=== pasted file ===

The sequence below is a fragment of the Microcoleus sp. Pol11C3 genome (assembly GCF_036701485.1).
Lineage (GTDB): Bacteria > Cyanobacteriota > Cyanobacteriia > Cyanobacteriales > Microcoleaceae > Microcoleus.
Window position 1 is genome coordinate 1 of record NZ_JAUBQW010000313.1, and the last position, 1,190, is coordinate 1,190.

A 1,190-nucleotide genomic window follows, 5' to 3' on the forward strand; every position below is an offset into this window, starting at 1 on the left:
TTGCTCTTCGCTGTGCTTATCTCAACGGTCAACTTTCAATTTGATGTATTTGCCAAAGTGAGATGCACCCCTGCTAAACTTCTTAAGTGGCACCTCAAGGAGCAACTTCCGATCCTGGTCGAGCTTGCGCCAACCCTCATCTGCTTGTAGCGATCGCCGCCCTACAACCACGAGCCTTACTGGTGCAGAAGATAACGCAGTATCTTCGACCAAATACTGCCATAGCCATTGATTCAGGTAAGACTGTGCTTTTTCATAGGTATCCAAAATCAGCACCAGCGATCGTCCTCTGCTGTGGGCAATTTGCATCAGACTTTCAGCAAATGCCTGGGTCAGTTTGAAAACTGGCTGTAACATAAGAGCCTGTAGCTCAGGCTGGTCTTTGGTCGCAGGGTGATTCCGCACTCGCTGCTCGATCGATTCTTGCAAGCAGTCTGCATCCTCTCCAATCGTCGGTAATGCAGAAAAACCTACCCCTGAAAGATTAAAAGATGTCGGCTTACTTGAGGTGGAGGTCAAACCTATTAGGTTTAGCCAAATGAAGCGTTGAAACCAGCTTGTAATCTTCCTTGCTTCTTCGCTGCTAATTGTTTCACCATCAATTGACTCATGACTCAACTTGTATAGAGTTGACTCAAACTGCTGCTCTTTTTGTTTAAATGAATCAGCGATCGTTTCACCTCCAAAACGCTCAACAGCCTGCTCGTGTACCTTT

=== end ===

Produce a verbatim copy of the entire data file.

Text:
The sequence below is a fragment of the Microcoleus sp. Pol11C3 genome (assembly GCF_036701485.1).
Lineage (GTDB): Bacteria > Cyanobacteriota > Cyanobacteriia > Cyanobacteriales > Microcoleaceae > Microcoleus.
Window position 1 is genome coordinate 1 of record NZ_JAUBQW010000313.1, and the last position, 1,190, is coordinate 1,190.

A 1,190-nucleotide genomic window follows, 5' to 3' on the forward strand; every position below is an offset into this window, starting at 1 on the left:
TTGCTCTTCGCTGTGCTTATCTCAACGGTCAACTTTCAATTTGATGTATTTGCCAAAGTGAGATGCACCCCTGCTAAACTTCTTAAGTGGCACCTCAAGGAGCAACTTCCGATCCTGGTCGAGCTTGCGCCAACCCTCATCTGCTTGTAGCGATCGCCGCCCTACAACCACGAGCCTTACTGGTGCAGAAGATAACGCAGTATCTTCGACCAAATACTGCCATAGCCATTGATTCAGGTAAGACTGTGCTTTTTCATAGGTATCCAAAATCAGCACCAGCGATCGTCCTCTGCTGTGGGCAATTTGCATCAGACTTTCAGCAAATGCCTGGGTCAGTTTGAAAACTGGCTGTAACATAAGAGCCTGTAGCTCAGGCTGGTCTTTGGTCGCAGGGTGATTCCGCACTCGCTGCTCGATCGATTCTTGCAAGCAGTCTGCATCCTCTCCAATCGTCGGTAATGCAGAAAAACCTACCCCTGAAAGATTAAAAGATGTCGGCTTACTTGAGGTGGAGGTCAAACCTATTAGGTTTAGCCAAATGAAGCGTTGAAACCAGCTTGTAATCTTCCTTGCTTCTTCGCTGCTAATTGTTTCACCATCAATTGACTCATGACTCAACTTGTATAGAGTTGACTCAAACTGCTGCTCTTTTTGTTTAAATGAATCAGCGATCGTTTCACCTCCAAAACGCTCAACAGCCTGCTCGTGTACCTTT